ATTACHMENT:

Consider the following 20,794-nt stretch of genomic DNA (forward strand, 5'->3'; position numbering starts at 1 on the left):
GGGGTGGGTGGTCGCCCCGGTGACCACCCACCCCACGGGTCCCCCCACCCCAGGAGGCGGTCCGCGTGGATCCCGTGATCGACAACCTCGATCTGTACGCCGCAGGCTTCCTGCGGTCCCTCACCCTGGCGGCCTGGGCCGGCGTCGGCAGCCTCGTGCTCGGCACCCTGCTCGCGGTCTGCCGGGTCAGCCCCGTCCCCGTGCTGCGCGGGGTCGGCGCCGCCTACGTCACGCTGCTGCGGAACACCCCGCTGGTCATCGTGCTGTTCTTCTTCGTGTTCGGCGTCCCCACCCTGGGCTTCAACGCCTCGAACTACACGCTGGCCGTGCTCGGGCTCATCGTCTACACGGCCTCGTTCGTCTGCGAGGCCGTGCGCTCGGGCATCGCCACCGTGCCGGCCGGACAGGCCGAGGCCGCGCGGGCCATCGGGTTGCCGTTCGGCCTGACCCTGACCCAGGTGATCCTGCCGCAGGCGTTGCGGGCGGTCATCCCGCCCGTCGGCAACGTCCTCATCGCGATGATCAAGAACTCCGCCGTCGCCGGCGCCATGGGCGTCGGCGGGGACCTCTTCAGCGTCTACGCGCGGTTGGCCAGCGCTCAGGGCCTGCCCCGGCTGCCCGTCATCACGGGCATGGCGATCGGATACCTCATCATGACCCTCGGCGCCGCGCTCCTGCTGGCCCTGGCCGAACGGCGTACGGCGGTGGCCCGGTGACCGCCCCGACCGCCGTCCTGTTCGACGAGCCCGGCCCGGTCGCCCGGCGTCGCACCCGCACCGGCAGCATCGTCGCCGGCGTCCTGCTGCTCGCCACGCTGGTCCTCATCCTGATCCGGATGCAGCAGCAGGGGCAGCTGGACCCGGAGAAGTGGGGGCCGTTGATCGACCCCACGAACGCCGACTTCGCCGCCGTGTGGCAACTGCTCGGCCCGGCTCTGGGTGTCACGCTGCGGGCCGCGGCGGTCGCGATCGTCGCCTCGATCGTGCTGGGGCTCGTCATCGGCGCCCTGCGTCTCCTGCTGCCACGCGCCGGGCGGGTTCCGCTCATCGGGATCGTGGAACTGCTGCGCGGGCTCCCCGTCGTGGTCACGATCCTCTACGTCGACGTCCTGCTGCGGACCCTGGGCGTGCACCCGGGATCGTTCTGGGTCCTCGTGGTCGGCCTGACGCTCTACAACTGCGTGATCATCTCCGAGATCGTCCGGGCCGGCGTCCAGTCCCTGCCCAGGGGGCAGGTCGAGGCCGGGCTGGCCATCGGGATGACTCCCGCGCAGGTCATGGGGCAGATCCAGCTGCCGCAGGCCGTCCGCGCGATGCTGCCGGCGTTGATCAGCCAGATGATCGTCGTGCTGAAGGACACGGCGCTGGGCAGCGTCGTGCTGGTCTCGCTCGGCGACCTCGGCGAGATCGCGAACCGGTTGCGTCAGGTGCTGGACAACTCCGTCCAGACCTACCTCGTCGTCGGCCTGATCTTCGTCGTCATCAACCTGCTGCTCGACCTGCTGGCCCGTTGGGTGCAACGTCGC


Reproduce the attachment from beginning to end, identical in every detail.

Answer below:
Consider the following 20,794-nt stretch of genomic DNA (forward strand, 5'->3'; position numbering starts at 1 on the left):
GGGGTGGGTGGTCGCCCCGGTGACCACCCACCCCACGGGTCCCCCCACCCCAGGAGGCGGTCCGCGTGGATCCCGTGATCGACAACCTCGATCTGTACGCCGCAGGCTTCCTGCGGTCCCTCACCCTGGCGGCCTGGGCCGGCGTCGGCAGCCTCGTGCTCGGCACCCTGCTCGCGGTCTGCCGGGTCAGCCCCGTCCCCGTGCTGCGCGGGGTCGGCGCCGCCTACGTCACGCTGCTGCGGAACACCCCGCTGGTCATCGTGCTGTTCTTCTTCGTGTTCGGCGTCCCCACCCTGGGCTTCAACGCCTCGAACTACACGCTGGCCGTGCTCGGGCTCATCGTCTACACGGCCTCGTTCGTCTGCGAGGCCGTGCGCTCGGGCATCGCCACCGTGCCGGCCGGACAGGCCGAGGCCGCGCGGGCCATCGGGTTGCCGTTCGGCCTGACCCTGACCCAGGTGATCCTGCCGCAGGCGTTGCGGGCGGTCATCCCGCCCGTCGGCAACGTCCTCATCGCGATGATCAAGAACTCCGCCGTCGCCGGCGCCATGGGCGTCGGCGGGGACCTCTTCAGCGTCTACGCGCGGTTGGCCAGCGCTCAGGGCCTGCCCCGGCTGCCCGTCATCACGGGCATGGCGATCGGATACCTCATCATGACCCTCGGCGCCGCGCTCCTGCTGGCCCTGGCCGAACGGCGTACGGCGGTGGCCCGGTGACCGCCCCGACCGCCGTCCTGTTCGACGAGCCCGGCCCGGTCGCCCGGCGTCGCACCCGCACCGGCAGCATCGTCGCCGGCGTCCTGCTGCTCGCCACGCTGGTCCTCATCCTGATCCGGATGCAGCAGCAGGGGCAGCTGGACCCGGAGAAGTGGGGGCCGTTGATCGACCCCACGAACGCCGACTTCGCCGCCGTGTGGCAACTGCTCGGCCCGGCTCTGGGTGTCACGCTGCGGGCCGCGGCGGTCGCGATCGTCGCCTCGATCGTGCTGGGGCTCGTCATCGGCGCCCTGCGTCTCCTGCTGCCACGCGCCGGGCGGGTTCCGCTCATCGGGATCGTGGAACTGCTGCGCGGGCTCCCCGTCGTGGTCACGATCCTCTACGTCGACGTCCTGCTGCGGACCCTGGGCGTGCACCCGGGATCGTTCTGGGTCCTCGTGGTCGGCCTGACGCTCTACAACTGCGTGATCATCTCCGAGATCGTCCGGGCCGGCGTCCAGTCCCTGCCCAGGGGGCAGGTCGAGGCCGGGCTGGCCATCGGGATGACTCCCGCGCAGGTCATGGGGCAGATCCAGCTGCCGCAGGCCGTCCGCGCGATGCTGCCGGCGTTGATCAGCCAGATGATCGTCGTGCTGAAGGACACGGCGCTGGGCAGCGTCGTGCTGGTCTCGCTCGGCGACCTCGGCGAGATCGCGAACCGGTTGCGTCAGGTGCTGGACAACTCCGTCCAGACCTACCTCGTCGTCGGCCTGATCTTCGTCGTCATCAACCTGCTGCTCGACCTGCTGGCCCGTTGGGTGCAACGTCGC